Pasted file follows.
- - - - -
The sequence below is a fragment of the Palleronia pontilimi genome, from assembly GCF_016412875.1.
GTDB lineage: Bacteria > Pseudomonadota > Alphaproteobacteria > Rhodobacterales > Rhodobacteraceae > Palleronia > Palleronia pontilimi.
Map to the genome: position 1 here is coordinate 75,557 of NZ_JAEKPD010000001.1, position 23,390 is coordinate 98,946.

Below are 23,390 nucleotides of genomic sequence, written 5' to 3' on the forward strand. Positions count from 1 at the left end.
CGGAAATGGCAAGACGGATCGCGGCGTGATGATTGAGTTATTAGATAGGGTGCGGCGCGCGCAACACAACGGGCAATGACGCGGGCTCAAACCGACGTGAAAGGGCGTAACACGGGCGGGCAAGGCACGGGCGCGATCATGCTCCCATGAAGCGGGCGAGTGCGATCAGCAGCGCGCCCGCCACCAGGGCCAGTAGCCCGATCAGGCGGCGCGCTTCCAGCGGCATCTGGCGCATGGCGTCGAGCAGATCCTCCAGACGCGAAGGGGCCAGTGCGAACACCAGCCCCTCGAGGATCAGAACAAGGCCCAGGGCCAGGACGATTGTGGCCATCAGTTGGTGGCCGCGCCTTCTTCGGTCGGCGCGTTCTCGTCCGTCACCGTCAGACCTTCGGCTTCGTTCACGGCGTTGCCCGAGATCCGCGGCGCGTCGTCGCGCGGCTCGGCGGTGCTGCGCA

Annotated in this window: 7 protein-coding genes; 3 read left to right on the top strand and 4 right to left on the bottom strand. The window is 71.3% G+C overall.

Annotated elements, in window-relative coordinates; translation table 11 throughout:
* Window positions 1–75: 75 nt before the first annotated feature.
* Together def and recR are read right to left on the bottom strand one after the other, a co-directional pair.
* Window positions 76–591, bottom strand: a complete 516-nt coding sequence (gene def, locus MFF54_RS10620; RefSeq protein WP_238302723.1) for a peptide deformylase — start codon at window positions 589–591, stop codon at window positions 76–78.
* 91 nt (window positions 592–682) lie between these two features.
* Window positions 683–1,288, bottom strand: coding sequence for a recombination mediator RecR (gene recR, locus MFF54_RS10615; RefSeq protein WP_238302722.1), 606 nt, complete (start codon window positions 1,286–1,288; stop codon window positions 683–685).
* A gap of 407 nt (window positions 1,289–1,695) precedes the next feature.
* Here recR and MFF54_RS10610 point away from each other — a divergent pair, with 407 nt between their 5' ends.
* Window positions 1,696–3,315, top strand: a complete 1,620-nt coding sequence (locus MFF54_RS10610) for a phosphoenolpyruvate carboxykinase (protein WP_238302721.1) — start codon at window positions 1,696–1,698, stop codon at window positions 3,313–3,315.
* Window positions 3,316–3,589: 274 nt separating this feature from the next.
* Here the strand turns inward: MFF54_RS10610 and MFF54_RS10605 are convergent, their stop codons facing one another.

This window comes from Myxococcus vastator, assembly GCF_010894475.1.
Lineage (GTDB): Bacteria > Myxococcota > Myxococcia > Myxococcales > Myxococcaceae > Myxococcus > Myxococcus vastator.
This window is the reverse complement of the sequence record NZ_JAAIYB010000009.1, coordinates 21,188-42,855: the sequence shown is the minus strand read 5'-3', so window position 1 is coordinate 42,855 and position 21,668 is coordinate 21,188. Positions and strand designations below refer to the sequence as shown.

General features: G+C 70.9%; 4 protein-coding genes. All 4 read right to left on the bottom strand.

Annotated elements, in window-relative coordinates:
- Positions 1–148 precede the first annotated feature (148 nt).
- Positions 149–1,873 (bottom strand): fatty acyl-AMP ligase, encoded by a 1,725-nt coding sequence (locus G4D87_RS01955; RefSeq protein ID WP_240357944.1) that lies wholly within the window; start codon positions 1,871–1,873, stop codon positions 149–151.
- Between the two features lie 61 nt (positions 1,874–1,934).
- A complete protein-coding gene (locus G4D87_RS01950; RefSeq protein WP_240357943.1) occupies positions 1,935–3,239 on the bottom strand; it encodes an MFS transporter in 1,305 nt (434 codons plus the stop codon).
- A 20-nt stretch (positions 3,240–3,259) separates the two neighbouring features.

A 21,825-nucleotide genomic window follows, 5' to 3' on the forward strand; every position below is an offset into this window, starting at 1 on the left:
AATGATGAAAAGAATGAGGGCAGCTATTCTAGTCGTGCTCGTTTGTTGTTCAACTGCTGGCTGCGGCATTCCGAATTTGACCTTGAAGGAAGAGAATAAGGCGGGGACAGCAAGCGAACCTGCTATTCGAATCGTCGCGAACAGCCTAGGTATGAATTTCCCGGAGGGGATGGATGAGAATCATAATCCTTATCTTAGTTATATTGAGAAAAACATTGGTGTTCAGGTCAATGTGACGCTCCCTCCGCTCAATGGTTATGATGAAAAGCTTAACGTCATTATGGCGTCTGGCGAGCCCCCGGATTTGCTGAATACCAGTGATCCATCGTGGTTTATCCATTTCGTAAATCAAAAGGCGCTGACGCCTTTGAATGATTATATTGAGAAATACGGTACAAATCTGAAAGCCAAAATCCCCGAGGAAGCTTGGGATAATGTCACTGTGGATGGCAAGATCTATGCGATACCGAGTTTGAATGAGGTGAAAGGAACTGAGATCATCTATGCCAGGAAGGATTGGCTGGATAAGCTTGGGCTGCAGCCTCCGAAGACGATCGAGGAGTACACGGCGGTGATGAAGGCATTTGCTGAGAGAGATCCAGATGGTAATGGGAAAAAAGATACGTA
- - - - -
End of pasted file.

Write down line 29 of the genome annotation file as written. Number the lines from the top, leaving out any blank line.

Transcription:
AATGATGAAAAGAATGAGGGCAGCTATTCTAGTCGTGCTCGTTTGTTGTTCAACTGCTGGCTGCGGCATTCCGAATTTGACCTTGAAGGAAGAGAATAAGGCGGGGACAGCAAGCGAACCTGCTATTCGAATCGTCGCGAACAGCCTAGGTATGAATTTCCCGGAGGGGATGGATGAGAATCATAATCCTTATCTTAGTTATATTGAGAAAAACATTGGTGTTCAGGTCAATGTGACGCTCCCTCCGCTCAATGGTTATGATGAAAAGCTTAACGTCATTATGGCGTCTGGCGAGCCCCCGGATTTGCTGAATACCAGTGATCCATCGTGGTTTATCCATTTCGTAAATCAAAAGGCGCTGACGCCTTTGAATGATTATATTGAGAAATACGGTACAAATCTGAAAGCCAAAATCCCCGAGGAAGCTTGGGATAATGTCACTGTGGATGGCAAGATCTATGCGATACCGAGTTTGAATGAGGTGAAAGGAACTGAGATCATCTATGCCAGGAAGGATTGGCTGGATAAGCTTGGGCTGCAGCCTCCGAAGACGATCGAGGAGTACACGGCGGTGATGAAGGCATTTGCTGAGAGAGATCCAGATGGTAATGGGAAAAAAGATACGTA